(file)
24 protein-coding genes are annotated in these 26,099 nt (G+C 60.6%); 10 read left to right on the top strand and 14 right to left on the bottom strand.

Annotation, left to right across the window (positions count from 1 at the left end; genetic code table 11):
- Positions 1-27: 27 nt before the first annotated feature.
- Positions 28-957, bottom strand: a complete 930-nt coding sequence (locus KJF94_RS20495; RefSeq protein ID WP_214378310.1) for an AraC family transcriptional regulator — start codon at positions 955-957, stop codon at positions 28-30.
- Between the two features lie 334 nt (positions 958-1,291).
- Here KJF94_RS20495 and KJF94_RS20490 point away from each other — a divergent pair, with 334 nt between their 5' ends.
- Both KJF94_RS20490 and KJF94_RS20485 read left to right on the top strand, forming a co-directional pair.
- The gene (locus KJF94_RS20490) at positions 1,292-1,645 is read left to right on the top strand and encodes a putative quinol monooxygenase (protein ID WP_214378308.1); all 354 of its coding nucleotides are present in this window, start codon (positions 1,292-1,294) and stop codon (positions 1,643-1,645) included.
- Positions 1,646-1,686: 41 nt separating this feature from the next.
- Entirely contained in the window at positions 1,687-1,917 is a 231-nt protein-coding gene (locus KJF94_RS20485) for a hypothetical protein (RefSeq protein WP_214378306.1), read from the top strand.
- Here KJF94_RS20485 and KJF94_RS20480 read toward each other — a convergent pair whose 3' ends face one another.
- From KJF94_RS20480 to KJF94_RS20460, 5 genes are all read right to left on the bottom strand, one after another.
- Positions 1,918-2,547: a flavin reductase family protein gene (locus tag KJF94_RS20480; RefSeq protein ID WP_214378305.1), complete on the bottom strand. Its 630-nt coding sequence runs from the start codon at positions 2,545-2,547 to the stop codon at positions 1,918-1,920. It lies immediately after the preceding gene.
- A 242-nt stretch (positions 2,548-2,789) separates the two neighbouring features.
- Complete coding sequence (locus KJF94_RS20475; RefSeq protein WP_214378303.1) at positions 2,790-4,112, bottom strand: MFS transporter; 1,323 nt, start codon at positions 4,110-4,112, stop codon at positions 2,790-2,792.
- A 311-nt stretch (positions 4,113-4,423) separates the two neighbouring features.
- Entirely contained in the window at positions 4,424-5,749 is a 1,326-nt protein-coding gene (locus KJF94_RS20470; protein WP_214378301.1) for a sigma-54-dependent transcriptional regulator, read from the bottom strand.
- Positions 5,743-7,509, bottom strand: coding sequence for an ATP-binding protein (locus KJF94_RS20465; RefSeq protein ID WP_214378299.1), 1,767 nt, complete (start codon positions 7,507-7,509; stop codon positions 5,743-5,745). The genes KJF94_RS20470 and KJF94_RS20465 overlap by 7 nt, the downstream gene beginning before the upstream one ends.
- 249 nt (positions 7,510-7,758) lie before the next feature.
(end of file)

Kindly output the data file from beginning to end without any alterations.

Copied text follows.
24 protein-coding genes are annotated in these 26,099 nt (G+C 60.6%); 10 read left to right on the top strand and 14 right to left on the bottom strand.

Annotation, left to right across the window (positions count from 1 at the left end; genetic code table 11):
- Positions 1-27: 27 nt before the first annotated feature.
- Positions 28-957, bottom strand: a complete 930-nt coding sequence (locus KJF94_RS20495; RefSeq protein ID WP_214378310.1) for an AraC family transcriptional regulator — start codon at positions 955-957, stop codon at positions 28-30.
- Between the two features lie 334 nt (positions 958-1,291).
- Here KJF94_RS20495 and KJF94_RS20490 point away from each other — a divergent pair, with 334 nt between their 5' ends.
- Both KJF94_RS20490 and KJF94_RS20485 read left to right on the top strand, forming a co-directional pair.
- The gene (locus KJF94_RS20490) at positions 1,292-1,645 is read left to right on the top strand and encodes a putative quinol monooxygenase (protein ID WP_214378308.1); all 354 of its coding nucleotides are present in this window, start codon (positions 1,292-1,294) and stop codon (positions 1,643-1,645) included.
- Positions 1,646-1,686: 41 nt separating this feature from the next.
- Entirely contained in the window at positions 1,687-1,917 is a 231-nt protein-coding gene (locus KJF94_RS20485) for a hypothetical protein (RefSeq protein WP_214378306.1), read from the top strand.
- Here KJF94_RS20485 and KJF94_RS20480 read toward each other — a convergent pair whose 3' ends face one another.
- From KJF94_RS20480 to KJF94_RS20460, 5 genes are all read right to left on the bottom strand, one after another.
- Positions 1,918-2,547: a flavin reductase family protein gene (locus tag KJF94_RS20480; RefSeq protein ID WP_214378305.1), complete on the bottom strand. Its 630-nt coding sequence runs from the start codon at positions 2,545-2,547 to the stop codon at positions 1,918-1,920. It lies immediately after the preceding gene.
- A 242-nt stretch (positions 2,548-2,789) separates the two neighbouring features.
- Complete coding sequence (locus KJF94_RS20475; RefSeq protein WP_214378303.1) at positions 2,790-4,112, bottom strand: MFS transporter; 1,323 nt, start codon at positions 4,110-4,112, stop codon at positions 2,790-2,792.
- A 311-nt stretch (positions 4,113-4,423) separates the two neighbouring features.
- Entirely contained in the window at positions 4,424-5,749 is a 1,326-nt protein-coding gene (locus KJF94_RS20470; protein WP_214378301.1) for a sigma-54-dependent transcriptional regulator, read from the bottom strand.
- Positions 5,743-7,509, bottom strand: coding sequence for an ATP-binding protein (locus KJF94_RS20465; RefSeq protein ID WP_214378299.1), 1,767 nt, complete (start codon positions 7,507-7,509; stop codon positions 5,743-5,745). The genes KJF94_RS20470 and KJF94_RS20465 overlap by 7 nt, the downstream gene beginning before the upstream one ends.
- 249 nt (positions 7,510-7,758) lie before the next feature.